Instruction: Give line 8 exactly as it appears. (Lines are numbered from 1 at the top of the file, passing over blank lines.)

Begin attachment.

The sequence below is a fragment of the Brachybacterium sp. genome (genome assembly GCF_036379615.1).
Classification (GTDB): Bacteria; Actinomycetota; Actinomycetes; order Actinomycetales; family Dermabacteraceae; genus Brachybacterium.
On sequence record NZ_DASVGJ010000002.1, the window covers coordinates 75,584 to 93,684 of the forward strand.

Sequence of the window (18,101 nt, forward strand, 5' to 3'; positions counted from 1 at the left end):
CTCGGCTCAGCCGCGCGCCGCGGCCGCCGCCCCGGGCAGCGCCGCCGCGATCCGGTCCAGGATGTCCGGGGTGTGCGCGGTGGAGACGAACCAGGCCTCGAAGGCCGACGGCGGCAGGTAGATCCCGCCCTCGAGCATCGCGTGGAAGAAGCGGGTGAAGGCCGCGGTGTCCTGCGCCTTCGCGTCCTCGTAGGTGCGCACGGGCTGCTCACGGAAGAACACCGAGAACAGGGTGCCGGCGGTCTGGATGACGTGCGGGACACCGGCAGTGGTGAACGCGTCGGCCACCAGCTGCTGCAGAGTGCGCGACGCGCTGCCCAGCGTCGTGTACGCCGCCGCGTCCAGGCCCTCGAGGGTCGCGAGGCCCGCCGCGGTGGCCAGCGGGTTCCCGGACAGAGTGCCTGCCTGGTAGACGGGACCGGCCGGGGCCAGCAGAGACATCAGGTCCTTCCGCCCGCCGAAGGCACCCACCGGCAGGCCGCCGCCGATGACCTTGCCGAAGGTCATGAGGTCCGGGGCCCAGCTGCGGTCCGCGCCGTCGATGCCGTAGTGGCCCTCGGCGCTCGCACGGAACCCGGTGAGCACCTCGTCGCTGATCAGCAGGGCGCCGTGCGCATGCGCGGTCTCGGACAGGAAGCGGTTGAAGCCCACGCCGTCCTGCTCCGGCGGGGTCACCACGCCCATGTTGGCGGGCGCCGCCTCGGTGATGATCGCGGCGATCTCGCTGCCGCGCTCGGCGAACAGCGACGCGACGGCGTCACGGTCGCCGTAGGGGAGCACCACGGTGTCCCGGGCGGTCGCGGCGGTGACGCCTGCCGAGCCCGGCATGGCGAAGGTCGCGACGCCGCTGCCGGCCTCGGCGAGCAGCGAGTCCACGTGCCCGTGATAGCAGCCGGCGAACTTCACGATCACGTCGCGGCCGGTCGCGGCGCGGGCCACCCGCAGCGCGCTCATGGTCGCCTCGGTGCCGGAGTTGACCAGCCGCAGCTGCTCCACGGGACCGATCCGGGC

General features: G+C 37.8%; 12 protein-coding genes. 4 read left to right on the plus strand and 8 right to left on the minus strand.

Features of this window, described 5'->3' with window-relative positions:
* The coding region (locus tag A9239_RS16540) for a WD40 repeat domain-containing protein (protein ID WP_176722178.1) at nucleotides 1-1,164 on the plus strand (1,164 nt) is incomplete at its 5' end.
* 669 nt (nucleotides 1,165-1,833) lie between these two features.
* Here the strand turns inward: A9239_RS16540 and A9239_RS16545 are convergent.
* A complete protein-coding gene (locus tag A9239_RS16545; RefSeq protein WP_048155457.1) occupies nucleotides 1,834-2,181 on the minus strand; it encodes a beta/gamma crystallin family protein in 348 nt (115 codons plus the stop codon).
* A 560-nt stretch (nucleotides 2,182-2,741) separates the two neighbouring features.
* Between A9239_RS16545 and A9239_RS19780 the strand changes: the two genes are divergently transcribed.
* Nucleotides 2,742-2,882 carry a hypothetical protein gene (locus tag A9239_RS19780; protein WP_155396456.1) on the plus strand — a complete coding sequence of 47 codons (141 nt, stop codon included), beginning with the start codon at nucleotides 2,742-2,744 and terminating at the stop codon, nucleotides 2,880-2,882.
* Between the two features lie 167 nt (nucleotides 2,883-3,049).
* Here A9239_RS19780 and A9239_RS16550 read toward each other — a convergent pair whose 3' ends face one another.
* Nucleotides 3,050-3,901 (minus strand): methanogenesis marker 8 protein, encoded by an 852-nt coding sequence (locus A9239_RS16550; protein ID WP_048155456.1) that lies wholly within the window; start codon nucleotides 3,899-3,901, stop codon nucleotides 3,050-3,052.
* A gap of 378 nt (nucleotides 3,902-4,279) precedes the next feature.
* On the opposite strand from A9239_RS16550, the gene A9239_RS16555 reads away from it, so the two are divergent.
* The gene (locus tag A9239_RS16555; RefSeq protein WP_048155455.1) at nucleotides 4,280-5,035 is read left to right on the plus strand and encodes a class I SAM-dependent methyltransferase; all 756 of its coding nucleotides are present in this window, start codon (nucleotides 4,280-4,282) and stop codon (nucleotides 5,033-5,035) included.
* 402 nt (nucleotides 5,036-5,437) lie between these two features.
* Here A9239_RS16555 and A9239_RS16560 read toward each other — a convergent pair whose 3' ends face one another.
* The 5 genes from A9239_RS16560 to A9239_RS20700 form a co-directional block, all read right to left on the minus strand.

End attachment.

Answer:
* The coding region (locus tag A9239_RS16540) for a WD40 repeat domain-containing protein (protein ID WP_176722178.1) at nucleotides 1-1,164 on the plus strand (1,164 nt) is incomplete at its 5' end.